Tues Apr 28 – Oh, This is the Life!

Glad to say I’m feeling back to normal today, with my energy back.

We rented a double outrigger canoe this morning and went for a good long outing.  The water here is very turquoise and very clear and as we paddled, we could see all kinds of colourful fish swimming around beneath the boat.  It was really pretty awesome. (Once we figured out how to steer, that is!)  Unfortunately, because I was also paddling, I couldn’t take any pictures of us!  Where is that darn selfie stick anyway?!

This afternoon we picked up some snorkeling gear and jumped off our deck and went for another swim with the fishies.  The resort is surrounded by coral (even right under our deck!) and I have to say the varieties of fish we see here are almost as good as when we snorkeled off the Great Barrier Reef.  Today we saw several different angel fish, parrot fish, small vivid blue ones, big schools of orange roughy, big schools of some really pretty yellow ones, some almost transparent large white ones, etc etc. The only problem is that the snorkeling gear is not very good and I had a real fight with my mask. I eventually gave up and went back to the bungalow but Peter kept on for another hour or more.  Really really wish that we had an underwater camera with us.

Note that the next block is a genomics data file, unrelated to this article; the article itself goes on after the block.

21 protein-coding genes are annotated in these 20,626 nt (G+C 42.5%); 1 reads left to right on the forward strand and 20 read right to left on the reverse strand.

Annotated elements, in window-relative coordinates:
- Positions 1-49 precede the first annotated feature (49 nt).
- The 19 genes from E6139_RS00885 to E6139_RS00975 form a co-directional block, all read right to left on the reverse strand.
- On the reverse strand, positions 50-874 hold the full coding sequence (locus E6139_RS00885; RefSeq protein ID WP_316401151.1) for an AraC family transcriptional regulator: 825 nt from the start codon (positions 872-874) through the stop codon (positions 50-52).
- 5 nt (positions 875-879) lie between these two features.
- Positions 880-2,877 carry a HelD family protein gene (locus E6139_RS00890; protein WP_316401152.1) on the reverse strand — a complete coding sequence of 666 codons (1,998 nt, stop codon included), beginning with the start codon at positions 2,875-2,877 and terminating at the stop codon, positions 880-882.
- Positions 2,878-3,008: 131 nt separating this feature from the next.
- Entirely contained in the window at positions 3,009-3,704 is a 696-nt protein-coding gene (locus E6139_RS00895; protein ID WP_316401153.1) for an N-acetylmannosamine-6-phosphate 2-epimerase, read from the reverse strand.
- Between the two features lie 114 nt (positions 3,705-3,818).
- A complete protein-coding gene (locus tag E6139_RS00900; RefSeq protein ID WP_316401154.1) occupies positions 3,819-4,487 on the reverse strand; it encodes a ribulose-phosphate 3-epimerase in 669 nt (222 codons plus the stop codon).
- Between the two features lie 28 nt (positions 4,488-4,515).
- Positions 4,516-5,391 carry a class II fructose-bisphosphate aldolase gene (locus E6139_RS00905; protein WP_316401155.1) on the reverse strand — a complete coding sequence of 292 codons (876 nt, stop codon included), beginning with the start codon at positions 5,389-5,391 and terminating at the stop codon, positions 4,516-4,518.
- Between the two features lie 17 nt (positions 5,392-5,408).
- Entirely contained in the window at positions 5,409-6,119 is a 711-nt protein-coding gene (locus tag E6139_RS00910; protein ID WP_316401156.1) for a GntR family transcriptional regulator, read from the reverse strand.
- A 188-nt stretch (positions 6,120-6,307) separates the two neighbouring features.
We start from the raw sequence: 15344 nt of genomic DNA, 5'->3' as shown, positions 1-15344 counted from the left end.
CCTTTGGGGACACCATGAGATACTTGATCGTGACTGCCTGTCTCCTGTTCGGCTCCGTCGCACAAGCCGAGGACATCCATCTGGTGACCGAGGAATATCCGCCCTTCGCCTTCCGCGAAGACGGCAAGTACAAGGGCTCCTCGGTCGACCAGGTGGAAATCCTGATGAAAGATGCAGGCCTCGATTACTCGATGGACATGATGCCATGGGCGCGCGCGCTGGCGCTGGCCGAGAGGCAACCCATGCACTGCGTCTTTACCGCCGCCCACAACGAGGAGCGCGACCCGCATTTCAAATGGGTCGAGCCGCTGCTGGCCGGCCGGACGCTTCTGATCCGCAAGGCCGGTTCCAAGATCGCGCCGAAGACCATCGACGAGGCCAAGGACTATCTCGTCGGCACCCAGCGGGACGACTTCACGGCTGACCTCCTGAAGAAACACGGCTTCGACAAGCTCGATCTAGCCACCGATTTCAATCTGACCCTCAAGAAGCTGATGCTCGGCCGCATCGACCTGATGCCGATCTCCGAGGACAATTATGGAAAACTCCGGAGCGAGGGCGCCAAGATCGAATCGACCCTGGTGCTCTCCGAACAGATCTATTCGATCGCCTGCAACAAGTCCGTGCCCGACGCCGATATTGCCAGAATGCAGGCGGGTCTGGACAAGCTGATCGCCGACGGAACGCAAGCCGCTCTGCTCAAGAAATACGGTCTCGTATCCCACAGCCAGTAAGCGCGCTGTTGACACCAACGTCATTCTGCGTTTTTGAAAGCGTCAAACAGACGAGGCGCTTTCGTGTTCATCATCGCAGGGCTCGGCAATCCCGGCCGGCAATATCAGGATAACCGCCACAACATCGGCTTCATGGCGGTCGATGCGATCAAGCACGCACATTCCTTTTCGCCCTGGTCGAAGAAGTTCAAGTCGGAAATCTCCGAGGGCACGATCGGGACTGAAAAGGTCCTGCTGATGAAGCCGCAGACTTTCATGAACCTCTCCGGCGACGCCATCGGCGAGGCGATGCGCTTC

We spent the rest of the afternoon on the deck, gazing out over the Pacific Ocean and we both agree that there is no better way to relax.  The weather is perfect now – hot in the sun but pleasant in the shade, not too humid.  We have had some nice accommodations throughout our trip, but this over-ocean bungalow in Moorea is the clear winner.

However both of us are definitely thinking of home.  We had a nice Skype with my parents first thing this morning, firming up our dinner plans with them for Saturday night. And it sounds like the weather is improving in Toronto so that’s good news too.  I’m really looking forward to sleeping in my own bed again, not because it’s my own bed, but because it represents a return to normality and routine. I think it’s safe to say that both Peter and I are ready for that.

_DSC0036  Moorea landscape taken by Peter during his drive yesterday.

_DSC0097  Swimming in the ocean, right off our deck.

_DSC0135  Tonight’s sunset, shot from the deck.  (I’m trying to figure out how to pack up this deck and bring it home with me!)

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Mon April 27 – Bump on a Log in Moorea